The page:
Election promises not kept

Overall, the Chinese have a lower approval for Abdullah’s performance as prime minister, he said.

“The majority of the Chinese think Abdullah did not keep most of his election promises. They’re less confident with the government’s ability in fulfilling the people’s aspirations,” he said.

“More Chinese also think that the problem of the sluggish Malaysian economy can be addressed by having more opposition leaders in Parliament,” he added.

Abdullah’s approval rating has dropped from 91 percent in November 2004 to 73 percent in June this year, according to the survey.

Abdullah’s two major plummets in his approval were in March 2006 (68 percent) when the oil price hike was announced and in September 2006 (63 percent) and when former premier Dr Mahathir Mohamad stepped up his criticisms of the prime minister.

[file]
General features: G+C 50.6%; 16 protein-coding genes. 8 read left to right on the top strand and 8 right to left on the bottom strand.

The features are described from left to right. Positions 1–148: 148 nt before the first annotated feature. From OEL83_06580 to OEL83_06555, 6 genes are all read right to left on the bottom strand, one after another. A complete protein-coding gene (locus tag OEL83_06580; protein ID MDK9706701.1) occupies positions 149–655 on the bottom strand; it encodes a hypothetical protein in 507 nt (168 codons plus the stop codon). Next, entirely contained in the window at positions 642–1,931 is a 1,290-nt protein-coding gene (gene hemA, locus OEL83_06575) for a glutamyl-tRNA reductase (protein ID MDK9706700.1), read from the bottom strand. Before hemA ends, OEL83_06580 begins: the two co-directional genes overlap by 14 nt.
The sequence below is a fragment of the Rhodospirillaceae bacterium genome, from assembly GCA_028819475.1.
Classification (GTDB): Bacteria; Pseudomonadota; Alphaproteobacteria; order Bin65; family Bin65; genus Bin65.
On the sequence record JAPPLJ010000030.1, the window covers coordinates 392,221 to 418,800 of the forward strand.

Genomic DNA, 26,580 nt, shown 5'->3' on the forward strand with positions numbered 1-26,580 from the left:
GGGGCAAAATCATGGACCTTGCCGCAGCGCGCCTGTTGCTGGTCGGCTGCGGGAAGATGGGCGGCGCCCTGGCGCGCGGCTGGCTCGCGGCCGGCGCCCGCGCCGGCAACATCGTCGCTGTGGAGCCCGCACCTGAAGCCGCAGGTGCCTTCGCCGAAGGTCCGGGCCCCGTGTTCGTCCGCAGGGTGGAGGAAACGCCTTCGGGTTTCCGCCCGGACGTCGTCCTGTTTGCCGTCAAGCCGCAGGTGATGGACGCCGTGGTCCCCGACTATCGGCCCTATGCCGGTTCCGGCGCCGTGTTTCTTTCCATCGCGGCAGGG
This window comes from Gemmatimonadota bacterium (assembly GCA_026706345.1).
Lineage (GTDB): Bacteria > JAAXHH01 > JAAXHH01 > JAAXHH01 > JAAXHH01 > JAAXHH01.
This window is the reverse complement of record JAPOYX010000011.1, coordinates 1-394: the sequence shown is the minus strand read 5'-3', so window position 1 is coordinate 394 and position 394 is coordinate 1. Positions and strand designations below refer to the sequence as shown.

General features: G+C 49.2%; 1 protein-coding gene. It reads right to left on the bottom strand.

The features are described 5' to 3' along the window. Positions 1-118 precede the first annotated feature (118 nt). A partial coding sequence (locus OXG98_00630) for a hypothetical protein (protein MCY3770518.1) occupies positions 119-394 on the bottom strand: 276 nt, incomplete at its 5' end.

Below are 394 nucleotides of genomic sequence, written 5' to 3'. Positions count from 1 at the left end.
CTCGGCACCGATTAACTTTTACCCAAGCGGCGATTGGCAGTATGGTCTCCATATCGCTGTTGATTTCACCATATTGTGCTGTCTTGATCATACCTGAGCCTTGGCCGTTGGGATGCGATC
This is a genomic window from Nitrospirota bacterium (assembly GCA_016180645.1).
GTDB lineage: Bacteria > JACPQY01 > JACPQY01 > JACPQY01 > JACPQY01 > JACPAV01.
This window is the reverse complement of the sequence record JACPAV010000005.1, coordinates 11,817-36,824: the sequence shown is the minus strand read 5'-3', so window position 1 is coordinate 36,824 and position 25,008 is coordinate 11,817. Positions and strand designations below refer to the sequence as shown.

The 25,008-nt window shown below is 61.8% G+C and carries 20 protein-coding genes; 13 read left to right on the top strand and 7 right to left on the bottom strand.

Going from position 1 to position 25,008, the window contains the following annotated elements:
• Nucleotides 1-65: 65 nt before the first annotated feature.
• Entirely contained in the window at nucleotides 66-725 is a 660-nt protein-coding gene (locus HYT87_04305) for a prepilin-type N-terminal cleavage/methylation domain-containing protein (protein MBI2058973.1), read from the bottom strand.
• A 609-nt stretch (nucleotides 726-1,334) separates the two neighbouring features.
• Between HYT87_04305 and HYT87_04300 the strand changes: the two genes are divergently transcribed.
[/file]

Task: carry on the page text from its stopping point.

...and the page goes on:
His approval rating climbed to 70 the following month and 72 percent in November when Umno held its annual general assembly. It was also during this time when Mahathir was hospitalised from a heart attack.

“The assembly won a lot of support from the grassroots. It also consolidated Umno and Abdullah’s leadership,” said Ibrahim.

Although the premier’s approval rating is high, only 8 percent of the Chinese felt Abdullah kept his 2004 election pledges to fight corruption and to improve the public service’s delivery system, compared to the Malays (57 percent) and Indians (37 percent).